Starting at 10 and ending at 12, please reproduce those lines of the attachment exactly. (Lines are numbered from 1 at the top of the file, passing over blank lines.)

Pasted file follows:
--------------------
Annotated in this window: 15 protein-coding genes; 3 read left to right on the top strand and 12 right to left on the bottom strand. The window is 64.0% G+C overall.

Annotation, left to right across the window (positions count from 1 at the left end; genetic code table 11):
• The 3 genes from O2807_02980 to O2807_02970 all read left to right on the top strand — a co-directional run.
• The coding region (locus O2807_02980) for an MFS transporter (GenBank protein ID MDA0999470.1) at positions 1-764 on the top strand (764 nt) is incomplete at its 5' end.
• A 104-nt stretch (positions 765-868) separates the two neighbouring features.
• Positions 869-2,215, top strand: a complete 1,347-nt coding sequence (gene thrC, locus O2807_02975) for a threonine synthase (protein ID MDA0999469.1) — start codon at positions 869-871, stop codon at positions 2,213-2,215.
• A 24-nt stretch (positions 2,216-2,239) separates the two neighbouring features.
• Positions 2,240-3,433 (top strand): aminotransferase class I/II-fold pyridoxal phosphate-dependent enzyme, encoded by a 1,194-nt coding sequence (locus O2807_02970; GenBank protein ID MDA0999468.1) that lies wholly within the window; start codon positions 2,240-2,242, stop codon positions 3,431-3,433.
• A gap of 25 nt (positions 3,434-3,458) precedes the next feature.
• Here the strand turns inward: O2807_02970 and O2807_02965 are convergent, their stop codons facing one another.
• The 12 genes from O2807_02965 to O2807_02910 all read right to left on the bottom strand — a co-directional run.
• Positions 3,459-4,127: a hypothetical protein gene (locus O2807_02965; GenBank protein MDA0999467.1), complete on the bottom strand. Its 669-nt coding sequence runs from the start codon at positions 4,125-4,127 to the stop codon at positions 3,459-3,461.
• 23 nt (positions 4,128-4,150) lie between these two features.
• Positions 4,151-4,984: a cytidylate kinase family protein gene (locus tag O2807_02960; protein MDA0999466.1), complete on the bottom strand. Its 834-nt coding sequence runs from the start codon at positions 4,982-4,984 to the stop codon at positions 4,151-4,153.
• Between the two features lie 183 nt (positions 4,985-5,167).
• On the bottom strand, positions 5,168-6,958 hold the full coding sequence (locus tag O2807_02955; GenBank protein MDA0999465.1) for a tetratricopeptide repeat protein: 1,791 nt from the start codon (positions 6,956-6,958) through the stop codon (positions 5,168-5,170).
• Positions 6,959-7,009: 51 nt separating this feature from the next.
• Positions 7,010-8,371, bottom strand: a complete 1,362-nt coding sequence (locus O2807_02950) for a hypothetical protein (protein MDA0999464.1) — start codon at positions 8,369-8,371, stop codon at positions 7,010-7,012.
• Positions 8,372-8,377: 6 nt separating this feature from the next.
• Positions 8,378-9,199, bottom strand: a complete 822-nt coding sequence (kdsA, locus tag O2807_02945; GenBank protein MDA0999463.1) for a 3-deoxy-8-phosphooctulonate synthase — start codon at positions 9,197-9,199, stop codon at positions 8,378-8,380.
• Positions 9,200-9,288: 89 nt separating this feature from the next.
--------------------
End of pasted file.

• Here the strand turns inward: O2807_02970 and O2807_02965 are convergent, their stop codons facing one another.
• The 12 genes from O2807_02965 to O2807_02910 all read right to left on the bottom strand — a co-directional run.
• Positions 3,459-4,127: a hypothetical protein gene (locus O2807_02965; GenBank protein MDA0999467.1), complete on the bottom strand. Its 669-nt coding sequence runs from the start codon at positions 4,125-4,127 to the stop codon at positions 3,459-3,461.